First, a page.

Nice job Nicholas. It is a good thing to keep up with the real word in the form of being supported by facts. Thanks
Thanks, John! Yes, the grapevine and our gut feeling are great, but nothing beats a good old-fashioned data analysis… 🙂
Interesting post. I have my book on KU, and I also have a subscription to KU. With all the books I read from #RaveReviewsBookClub, it saves me a little money, while still having the author get paid (albeit a little less). I would be happy to get sales, KU or otherwise. With the range of prices Indie authors price their books at, I think a lot of readers would go the KU route, rather than pay, say, $9.99 for an ebook that they may or may not even like.
Nice to hear from someone who has actually joined KU as both a reader and an author, thanks for that perspective!
Whether an author gets paid more or less depends on the original price of the book, I guess. Authors who sell their book for 99c will get 50c, which is rather more than the 33c they’d get through a sale.
It’s interesting to think that KU encourages authors to sell their books at a higher price. It ties in with a feeling I’ve been having for a while now, that Amazon is trying to get Indies to charge higher prices for their work.
Reblogged this on I Read Encyclopedias for Fun and commented:
Very interesting. Seems Kindle Unlimited actually is increasing author income. Thanks to Hugh Howey for a lot of investigation into this. I strongly urge you to read this if you’re thinking about KU.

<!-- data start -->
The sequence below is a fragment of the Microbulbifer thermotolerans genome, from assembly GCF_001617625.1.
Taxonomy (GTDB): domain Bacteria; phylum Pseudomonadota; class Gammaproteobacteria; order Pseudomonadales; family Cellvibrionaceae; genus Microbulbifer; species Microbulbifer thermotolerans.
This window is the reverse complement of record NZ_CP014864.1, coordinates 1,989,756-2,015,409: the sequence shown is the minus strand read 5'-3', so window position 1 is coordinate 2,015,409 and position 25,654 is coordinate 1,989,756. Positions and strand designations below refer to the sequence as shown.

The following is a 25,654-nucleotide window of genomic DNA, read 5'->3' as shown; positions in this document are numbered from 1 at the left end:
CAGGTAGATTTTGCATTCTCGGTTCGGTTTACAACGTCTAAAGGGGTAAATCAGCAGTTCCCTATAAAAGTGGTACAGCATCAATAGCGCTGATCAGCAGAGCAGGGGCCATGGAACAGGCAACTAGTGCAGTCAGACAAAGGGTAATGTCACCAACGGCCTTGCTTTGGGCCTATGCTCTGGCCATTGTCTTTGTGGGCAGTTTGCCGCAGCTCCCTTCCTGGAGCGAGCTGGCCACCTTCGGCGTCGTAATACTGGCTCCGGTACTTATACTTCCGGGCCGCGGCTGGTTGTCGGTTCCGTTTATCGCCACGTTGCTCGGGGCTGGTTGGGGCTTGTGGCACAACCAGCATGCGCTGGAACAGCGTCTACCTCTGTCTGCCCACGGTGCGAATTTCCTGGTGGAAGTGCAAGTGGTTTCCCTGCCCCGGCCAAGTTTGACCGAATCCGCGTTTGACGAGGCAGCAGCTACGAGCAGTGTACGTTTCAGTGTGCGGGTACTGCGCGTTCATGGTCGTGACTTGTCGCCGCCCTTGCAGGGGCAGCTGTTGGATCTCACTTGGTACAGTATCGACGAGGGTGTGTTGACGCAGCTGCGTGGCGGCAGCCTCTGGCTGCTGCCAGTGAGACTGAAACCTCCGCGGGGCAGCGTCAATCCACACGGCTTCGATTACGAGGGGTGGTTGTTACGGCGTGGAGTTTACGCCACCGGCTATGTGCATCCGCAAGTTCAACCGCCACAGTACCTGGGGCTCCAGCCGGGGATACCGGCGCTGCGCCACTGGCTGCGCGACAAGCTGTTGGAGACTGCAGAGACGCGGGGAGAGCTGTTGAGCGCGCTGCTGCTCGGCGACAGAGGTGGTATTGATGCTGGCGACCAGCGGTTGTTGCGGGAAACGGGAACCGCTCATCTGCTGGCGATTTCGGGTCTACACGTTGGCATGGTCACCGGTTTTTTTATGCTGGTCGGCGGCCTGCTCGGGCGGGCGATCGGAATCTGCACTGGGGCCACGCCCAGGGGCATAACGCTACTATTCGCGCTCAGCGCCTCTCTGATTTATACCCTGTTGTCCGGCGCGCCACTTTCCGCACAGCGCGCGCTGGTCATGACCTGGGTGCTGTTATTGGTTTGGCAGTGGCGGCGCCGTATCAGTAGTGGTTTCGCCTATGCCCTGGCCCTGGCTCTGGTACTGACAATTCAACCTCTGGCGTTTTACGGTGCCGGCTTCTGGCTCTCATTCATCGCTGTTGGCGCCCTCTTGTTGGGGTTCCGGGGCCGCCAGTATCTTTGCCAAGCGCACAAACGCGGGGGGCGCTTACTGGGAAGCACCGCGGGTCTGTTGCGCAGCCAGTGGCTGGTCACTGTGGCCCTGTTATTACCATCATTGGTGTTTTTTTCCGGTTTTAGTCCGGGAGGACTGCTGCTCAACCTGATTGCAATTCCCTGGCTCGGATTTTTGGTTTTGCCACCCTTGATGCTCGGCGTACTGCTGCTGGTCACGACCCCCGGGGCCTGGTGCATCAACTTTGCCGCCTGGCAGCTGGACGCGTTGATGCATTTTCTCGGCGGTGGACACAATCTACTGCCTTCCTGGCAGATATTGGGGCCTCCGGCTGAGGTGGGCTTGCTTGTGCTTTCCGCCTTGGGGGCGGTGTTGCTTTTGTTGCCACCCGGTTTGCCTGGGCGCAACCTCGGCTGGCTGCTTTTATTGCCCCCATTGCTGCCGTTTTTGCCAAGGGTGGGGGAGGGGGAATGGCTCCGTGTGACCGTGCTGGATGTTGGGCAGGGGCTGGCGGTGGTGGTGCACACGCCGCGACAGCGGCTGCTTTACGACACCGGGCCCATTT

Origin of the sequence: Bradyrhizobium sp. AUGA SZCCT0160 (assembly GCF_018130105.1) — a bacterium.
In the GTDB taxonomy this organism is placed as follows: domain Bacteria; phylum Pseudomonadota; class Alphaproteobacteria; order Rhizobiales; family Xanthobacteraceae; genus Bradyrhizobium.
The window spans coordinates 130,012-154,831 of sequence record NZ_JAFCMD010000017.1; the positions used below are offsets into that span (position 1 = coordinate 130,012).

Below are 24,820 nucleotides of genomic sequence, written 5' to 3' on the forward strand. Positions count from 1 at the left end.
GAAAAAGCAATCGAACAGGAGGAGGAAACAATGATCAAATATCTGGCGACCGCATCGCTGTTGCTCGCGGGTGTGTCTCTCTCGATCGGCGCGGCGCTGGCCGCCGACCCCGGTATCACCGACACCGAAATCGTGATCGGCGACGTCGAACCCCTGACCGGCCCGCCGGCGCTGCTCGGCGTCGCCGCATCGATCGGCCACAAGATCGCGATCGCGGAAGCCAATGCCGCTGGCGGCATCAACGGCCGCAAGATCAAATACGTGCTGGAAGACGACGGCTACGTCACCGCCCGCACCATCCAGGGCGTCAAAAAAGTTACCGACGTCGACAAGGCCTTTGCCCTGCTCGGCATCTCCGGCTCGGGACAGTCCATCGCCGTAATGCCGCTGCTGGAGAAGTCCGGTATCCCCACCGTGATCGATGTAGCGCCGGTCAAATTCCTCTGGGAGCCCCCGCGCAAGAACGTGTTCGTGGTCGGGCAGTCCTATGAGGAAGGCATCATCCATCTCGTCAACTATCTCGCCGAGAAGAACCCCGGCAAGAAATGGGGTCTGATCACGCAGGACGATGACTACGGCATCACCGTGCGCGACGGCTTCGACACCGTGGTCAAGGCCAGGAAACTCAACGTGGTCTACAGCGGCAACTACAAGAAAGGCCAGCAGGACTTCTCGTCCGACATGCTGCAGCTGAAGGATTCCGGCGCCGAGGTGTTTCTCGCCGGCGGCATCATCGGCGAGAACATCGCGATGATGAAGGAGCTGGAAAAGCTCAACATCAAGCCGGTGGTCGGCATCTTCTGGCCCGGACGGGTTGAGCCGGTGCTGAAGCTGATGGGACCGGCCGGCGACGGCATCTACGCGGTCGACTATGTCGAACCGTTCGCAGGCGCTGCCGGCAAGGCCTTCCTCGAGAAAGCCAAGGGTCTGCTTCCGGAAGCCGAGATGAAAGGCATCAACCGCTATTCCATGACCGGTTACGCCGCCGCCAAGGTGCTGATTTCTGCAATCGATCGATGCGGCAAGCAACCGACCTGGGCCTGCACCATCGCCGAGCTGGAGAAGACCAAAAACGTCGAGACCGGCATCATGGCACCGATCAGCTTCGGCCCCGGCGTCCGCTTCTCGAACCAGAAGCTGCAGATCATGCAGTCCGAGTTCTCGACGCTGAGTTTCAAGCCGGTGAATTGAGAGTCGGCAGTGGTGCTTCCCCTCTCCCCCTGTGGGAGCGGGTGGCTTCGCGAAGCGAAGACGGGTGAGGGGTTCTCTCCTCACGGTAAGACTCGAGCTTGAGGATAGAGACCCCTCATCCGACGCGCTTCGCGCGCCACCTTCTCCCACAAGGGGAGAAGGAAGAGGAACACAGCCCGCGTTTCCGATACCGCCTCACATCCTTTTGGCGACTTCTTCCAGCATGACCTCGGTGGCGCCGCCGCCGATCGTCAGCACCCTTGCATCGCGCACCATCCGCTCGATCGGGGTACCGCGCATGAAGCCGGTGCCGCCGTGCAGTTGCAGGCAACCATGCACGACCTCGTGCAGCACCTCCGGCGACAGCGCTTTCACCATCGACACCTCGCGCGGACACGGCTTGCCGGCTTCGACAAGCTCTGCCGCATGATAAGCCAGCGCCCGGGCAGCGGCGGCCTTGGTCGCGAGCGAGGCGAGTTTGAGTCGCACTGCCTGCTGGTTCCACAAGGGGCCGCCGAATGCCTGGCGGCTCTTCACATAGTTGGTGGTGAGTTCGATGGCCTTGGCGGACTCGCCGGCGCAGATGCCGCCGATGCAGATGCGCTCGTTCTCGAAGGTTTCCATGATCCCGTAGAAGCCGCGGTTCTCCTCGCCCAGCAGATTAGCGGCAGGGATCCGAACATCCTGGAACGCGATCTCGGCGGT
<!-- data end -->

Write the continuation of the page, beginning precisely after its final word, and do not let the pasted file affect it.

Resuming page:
Thanks for the reblog! 🙂
I wouldn’t worry too much about book sales statistics if I were you Nicholas. Your mind should be fully focused on your next WIP. 🙂
The best marketing effort is writing more books.
Jack, Massimo, yes and no.
The best marketing is a great string of books, but I’m now convinced that word of mouth alone will not sell books. You need both a good product and a solid marketing plan.
“Hic sunt Leones”. The problem is how, where, with whom, and how much will cost a solid marketing plan.
I’m convinced a best-seller is never written, it’s ‘created’. What’s constitute a solid marketing plan for a solo-writer ?
I’ll let you know if I ever find out! 😀
So many numbers for so early in the morning. I’ve heard a lot of mixed reactions to KU, so seeing the stats is a rather refreshing post. Several authors have blamed the program for taking away ‘real’ sales because you don’t know when or if the reader will reach the 10% that is needed for a royalty payment. On the other hand, this acts as a ‘no risk’ purchase for a reader who might not have bought your book in the first place. The entire situation really depends on the view you take on it because there’s an upside and downside to it.
That exclusivity is another issue that gets brought up, but I’m rather one-sided on that one. I was on all the other sites when I started and got nowhere. I even spent a week promoting Smashwords and Nook instead of Amazon. I still didn’t sell anything on those other sites. So I’ve gained a lot by going exclusive. That’s just me though and I know others who have seen success on those other platforms. It’s whatever works for the author and falls into their comfort zone.
Exactly. I could never tell an author what to do, as it’s all so random. All I can is share my experience in the hope it proves helpful to others.
Thanks for sharing yours. I didn’t know you’d experimented with dropping Select, it’s interesting to see how that worked out (or didn’t work out, in this case) for you.